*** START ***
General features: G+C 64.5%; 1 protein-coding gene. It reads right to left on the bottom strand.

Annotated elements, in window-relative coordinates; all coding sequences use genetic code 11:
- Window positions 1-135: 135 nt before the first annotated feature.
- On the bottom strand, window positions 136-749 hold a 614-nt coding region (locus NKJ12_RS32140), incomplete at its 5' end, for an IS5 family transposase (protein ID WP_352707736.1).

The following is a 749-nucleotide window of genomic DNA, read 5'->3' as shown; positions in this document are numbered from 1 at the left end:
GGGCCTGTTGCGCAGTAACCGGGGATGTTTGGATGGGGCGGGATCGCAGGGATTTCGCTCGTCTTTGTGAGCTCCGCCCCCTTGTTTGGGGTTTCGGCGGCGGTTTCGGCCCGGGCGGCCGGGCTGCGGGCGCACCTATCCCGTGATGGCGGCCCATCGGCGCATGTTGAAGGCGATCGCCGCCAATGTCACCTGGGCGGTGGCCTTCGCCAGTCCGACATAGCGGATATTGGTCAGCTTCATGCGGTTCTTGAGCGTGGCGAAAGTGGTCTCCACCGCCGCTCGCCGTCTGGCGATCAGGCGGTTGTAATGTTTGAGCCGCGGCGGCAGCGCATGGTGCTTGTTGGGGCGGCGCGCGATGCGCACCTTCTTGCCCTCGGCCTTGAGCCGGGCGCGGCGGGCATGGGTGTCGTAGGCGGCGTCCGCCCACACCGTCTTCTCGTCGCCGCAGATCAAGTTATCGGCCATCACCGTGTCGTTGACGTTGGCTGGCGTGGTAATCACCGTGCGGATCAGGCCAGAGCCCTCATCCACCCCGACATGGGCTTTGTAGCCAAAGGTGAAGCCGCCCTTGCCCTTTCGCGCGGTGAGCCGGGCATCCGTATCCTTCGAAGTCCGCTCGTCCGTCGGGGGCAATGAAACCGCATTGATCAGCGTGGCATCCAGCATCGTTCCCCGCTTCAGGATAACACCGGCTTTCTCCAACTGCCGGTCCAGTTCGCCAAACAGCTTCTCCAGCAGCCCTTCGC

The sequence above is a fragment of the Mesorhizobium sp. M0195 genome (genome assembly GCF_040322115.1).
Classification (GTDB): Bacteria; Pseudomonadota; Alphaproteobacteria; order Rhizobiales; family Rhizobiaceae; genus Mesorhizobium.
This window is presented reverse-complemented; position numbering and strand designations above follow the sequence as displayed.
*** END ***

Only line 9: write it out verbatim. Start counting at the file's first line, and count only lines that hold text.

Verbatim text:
This window is presented reverse-complemented; position numbering and strand designations above follow the sequence as displayed.